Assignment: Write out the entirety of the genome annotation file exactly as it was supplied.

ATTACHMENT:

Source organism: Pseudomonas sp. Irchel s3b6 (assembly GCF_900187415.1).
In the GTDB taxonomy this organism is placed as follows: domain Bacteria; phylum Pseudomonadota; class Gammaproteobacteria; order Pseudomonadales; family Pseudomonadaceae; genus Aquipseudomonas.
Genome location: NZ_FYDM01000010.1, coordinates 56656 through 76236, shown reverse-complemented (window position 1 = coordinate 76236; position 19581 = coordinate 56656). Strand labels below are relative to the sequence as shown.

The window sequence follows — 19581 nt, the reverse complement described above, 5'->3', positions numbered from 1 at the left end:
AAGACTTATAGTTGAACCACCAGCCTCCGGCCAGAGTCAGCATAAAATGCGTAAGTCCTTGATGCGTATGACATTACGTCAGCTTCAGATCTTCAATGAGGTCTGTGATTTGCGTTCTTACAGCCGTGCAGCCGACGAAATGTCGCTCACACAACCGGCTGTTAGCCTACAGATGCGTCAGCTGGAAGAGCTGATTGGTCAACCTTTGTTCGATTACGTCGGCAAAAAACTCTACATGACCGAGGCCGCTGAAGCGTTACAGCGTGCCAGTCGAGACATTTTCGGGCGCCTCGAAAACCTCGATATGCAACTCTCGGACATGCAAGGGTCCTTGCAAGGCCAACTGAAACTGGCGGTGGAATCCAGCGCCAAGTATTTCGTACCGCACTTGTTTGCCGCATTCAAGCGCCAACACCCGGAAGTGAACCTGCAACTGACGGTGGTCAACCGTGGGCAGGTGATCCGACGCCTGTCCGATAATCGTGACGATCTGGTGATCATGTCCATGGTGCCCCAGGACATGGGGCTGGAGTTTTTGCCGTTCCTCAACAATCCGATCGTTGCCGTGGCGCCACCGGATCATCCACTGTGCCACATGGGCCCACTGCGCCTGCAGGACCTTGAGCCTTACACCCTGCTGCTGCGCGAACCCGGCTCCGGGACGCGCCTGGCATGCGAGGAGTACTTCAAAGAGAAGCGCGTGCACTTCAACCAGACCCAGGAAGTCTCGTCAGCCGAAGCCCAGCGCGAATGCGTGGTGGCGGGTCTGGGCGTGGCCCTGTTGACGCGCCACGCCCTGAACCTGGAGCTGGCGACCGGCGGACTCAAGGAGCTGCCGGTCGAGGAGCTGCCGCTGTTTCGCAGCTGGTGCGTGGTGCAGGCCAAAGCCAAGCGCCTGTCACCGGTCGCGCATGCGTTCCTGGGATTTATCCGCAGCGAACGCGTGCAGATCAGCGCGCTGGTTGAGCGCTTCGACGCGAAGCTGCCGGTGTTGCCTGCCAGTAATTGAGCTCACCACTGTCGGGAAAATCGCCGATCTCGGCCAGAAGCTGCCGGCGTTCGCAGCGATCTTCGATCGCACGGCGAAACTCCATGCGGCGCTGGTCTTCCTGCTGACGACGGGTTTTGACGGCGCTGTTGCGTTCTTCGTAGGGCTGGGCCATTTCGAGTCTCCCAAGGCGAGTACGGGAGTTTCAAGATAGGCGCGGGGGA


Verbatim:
Source organism: Pseudomonas sp. Irchel s3b6 (assembly GCF_900187415.1).
In the GTDB taxonomy this organism is placed as follows: domain Bacteria; phylum Pseudomonadota; class Gammaproteobacteria; order Pseudomonadales; family Pseudomonadaceae; genus Aquipseudomonas.
Genome location: NZ_FYDM01000010.1, coordinates 56656 through 76236, shown reverse-complemented (window position 1 = coordinate 76236; position 19581 = coordinate 56656). Strand labels below are relative to the sequence as shown.

The window sequence follows — 19581 nt, the reverse complement described above, 5'->3', positions numbered from 1 at the left end:
AAGACTTATAGTTGAACCACCAGCCTCCGGCCAGAGTCAGCATAAAATGCGTAAGTCCTTGATGCGTATGACATTACGTCAGCTTCAGATCTTCAATGAGGTCTGTGATTTGCGTTCTTACAGCCGTGCAGCCGACGAAATGTCGCTCACACAACCGGCTGTTAGCCTACAGATGCGTCAGCTGGAAGAGCTGATTGGTCAACCTTTGTTCGATTACGTCGGCAAAAAACTCTACATGACCGAGGCCGCTGAAGCGTTACAGCGTGCCAGTCGAGACATTTTCGGGCGCCTCGAAAACCTCGATATGCAACTCTCGGACATGCAAGGGTCCTTGCAAGGCCAACTGAAACTGGCGGTGGAATCCAGCGCCAAGTATTTCGTACCGCACTTGTTTGCCGCATTCAAGCGCCAACACCCGGAAGTGAACCTGCAACTGACGGTGGTCAACCGTGGGCAGGTGATCCGACGCCTGTCCGATAATCGTGACGATCTGGTGATCATGTCCATGGTGCCCCAGGACATGGGGCTGGAGTTTTTGCCGTTCCTCAACAATCCGATCGTTGCCGTGGCGCCACCGGATCATCCACTGTGCCACATGGGCCCACTGCGCCTGCAGGACCTTGAGCCTTACACCCTGCTGCTGCGCGAACCCGGCTCCGGGACGCGCCTGGCATGCGAGGAGTACTTCAAAGAGAAGCGCGTGCACTTCAACCAGACCCAGGAAGTCTCGTCAGCCGAAGCCCAGCGCGAATGCGTGGTGGCGGGTCTGGGCGTGGCCCTGTTGACGCGCCACGCCCTGAACCTGGAGCTGGCGACCGGCGGACTCAAGGAGCTGCCGGTCGAGGAGCTGCCGCTGTTTCGCAGCTGGTGCGTGGTGCAGGCCAAAGCCAAGCGCCTGTCACCGGTCGCGCATGCGTTCCTGGGATTTATCCGCAGCGAACGCGTGCAGATCAGCGCGCTGGTTGAGCGCTTCGACGCGAAGCTGCCGGTGTTGCCTGCCAGTAATTGAGCTCACCACTGTCGGGAAAATCGCCGATCTCGGCCAGAAGCTGCCGGCGTTCGCAGCGATCTTCGATCGCACGGCGAAACTCCATGCGGCGCTGGTCTTCCTGCTGACGACGGGTTTTGACGGCGCTGTTGCGTTCTTCGTAGGGCTGGGCCATTTCGAGTCTCCCAAGGCGAGTACGGGAGTTTCAAGATAGGCGCGGGGGA